• The PAINAD scale is used in advanced dementia by rating breathing, negative vocalization, facial expression, body language, and consolability.
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COVID-19 (Reading & Sharing)

Figure is Ultrastructural morphology of SARS-Co V-2

Pathophysiology of COVID-19 Infection:

SARS-CoV-2 is a single-stranded RNA virus that belongs to the Orthocoronavirinae subfamily. It consists of 16 nonstructural proteins and 4 structural components: spike glycoprotein (S), envelope protein, membrane glycoprotein, and nucleocapsid phosphoprotein (N). However, the viral types can differ across infections at different times and at least 116 mutations have been identified. The S proteins are chritical for binding to the host cell surface receptors, whereas the N proteins are essential for viral survival and expansion.

SARS-CoV-2 is transmitted through exposure to respiratory droplets from a person with COVID-19 that are inhaled or deposited on the host’s mucous membranes. Respiratory droplets may be airbone or can land on surfaces and objects, which when exposed to a host cell with the entry receptor ACE2 (angiotensin-converting enzyme 2) in the presence of TMPRSS2 (transmembrane protease serine 2) interacting with its spike protein to gain entry. Upon binding to the ACE2 receptor, the SARS-CoV-2 spike protein is activated through proteolytic cleavage by TMPRSS2, inserted into the cell membrane, and fuses the viral and cellular membranes so that transfer of the viral RNA into the host cell cytoplasm can occur, followed by viral replication. In addition to varying entry routes into host cells, questions remain regarding how SARS-CoV-2 gains access into the central nervous system (CNS), referred to as neurotropism or the ability to infect nerve tissue. The nasal-olfactory nerve route, blood-nervous stem barrier breakdown, blood-nerve barrier or blood-cerebrospinal fluid barrier permeability, lymphatic drainage system of the brain, retrograde transmission from the enteric, lung, or kidney nerve routes, or macrophage/ monocyte cargo routes have all been suggested pathways by which the SARS-CoV-2 virus reaches the CNS.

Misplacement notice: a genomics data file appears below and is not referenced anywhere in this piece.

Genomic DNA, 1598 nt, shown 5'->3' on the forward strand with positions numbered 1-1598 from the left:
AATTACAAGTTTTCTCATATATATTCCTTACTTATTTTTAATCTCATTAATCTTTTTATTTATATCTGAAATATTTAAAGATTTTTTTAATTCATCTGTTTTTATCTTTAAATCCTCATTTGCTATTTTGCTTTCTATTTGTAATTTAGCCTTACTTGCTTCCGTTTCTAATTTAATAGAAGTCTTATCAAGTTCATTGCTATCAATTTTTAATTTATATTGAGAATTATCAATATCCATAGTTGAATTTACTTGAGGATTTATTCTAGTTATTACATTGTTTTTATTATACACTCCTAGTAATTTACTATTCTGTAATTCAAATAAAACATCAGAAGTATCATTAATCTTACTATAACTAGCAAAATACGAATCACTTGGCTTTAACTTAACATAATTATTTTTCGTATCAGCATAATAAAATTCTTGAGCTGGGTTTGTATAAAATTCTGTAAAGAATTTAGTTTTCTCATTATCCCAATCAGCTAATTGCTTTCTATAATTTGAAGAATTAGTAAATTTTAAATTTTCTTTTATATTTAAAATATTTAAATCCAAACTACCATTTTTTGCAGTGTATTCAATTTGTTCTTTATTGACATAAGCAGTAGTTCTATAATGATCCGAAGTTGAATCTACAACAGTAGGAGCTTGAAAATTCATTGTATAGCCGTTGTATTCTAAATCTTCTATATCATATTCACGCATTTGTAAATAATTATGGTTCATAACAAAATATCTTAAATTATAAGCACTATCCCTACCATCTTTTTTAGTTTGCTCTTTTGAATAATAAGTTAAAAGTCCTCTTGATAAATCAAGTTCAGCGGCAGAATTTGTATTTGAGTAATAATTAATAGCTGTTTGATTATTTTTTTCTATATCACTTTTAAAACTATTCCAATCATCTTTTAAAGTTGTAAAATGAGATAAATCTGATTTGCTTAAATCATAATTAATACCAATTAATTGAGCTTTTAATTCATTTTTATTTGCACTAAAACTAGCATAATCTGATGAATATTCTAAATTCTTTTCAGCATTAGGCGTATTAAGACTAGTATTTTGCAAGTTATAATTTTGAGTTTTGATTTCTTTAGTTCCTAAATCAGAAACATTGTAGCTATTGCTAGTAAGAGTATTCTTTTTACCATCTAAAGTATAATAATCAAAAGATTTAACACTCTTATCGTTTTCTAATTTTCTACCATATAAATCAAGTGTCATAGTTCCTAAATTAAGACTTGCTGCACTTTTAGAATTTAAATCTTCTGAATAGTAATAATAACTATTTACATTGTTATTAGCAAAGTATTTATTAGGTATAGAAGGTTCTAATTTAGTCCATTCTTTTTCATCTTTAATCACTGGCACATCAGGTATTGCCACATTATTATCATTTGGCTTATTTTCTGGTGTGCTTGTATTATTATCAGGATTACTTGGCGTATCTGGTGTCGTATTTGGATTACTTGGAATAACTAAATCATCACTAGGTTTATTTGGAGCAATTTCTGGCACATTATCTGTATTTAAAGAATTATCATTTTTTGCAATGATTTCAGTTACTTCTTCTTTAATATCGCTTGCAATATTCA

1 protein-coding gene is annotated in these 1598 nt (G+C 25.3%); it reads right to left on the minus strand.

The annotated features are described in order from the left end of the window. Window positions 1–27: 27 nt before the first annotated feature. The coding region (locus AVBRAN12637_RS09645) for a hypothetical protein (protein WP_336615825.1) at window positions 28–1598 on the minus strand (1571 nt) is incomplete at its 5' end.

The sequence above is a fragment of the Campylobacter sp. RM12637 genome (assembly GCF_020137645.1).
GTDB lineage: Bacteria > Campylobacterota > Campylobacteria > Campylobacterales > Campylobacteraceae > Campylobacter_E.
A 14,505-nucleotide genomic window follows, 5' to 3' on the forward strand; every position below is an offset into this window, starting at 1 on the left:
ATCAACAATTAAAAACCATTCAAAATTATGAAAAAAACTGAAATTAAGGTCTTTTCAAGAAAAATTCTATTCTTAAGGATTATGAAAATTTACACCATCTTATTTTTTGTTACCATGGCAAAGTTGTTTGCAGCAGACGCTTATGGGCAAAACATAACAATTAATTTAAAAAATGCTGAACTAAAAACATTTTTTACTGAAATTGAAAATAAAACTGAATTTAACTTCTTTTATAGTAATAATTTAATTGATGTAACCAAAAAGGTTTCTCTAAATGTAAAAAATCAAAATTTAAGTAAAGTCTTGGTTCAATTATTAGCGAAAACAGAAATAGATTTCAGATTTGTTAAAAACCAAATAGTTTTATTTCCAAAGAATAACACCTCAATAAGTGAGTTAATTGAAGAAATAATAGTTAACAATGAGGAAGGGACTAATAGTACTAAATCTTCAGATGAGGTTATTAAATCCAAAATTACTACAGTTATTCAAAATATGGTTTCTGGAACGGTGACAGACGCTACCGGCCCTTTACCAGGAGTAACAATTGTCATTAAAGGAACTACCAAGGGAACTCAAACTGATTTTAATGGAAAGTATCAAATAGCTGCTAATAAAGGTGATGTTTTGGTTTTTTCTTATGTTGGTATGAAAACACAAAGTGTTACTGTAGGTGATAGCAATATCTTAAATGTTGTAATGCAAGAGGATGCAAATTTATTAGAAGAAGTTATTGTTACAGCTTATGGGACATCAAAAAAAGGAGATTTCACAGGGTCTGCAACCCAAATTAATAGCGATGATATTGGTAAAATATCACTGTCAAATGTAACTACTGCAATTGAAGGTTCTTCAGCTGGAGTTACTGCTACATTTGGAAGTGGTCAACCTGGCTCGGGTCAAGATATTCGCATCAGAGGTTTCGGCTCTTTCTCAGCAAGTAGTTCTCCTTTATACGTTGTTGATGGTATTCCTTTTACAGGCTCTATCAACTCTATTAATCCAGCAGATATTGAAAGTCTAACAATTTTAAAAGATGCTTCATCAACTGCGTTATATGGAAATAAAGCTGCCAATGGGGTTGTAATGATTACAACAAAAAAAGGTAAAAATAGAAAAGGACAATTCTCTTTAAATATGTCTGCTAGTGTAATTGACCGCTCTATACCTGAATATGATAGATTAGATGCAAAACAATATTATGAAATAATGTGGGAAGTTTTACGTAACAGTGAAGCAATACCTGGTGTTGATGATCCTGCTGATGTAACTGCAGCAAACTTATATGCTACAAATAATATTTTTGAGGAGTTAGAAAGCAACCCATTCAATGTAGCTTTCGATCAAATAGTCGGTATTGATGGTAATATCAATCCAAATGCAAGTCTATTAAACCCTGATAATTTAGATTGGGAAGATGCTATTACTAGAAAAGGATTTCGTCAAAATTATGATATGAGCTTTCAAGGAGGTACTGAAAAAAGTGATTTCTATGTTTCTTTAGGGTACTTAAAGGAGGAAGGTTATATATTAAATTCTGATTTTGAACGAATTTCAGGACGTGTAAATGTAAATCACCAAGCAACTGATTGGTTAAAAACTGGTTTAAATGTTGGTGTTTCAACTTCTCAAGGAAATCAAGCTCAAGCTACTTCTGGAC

For now, general precautions (masks, social distancing, and frequent handwashing) remain in place to control the virus, as COVID-19 vaccinations are taking place worldwide. Testing for COVID-19 infection remains a critcal component of the COVID-19 detection and surveillance efforts.

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All About Nursing · Hospice & Palliative Care · Nursing Continue Education

Delirium in Dementia (Reading & Sharing)

Delirium is defined as an acute change in attention and cognition with the hallmark pattern of waxing and waning behaviors. Anyboy with a preexisting functional or cognitive impairment is at higher risk for develiping delirium, and the diagnosis of delirium in persons with dementia is commonly missed by clinicians because the presentations are mistakenly perceived as being part of the chronic day-to-day confusion of dementia or attributed to behaviors labeled as sundowning. Dementia increases the risk for delirium, and “sundowning” syndrome is frequently associated solely with dementia.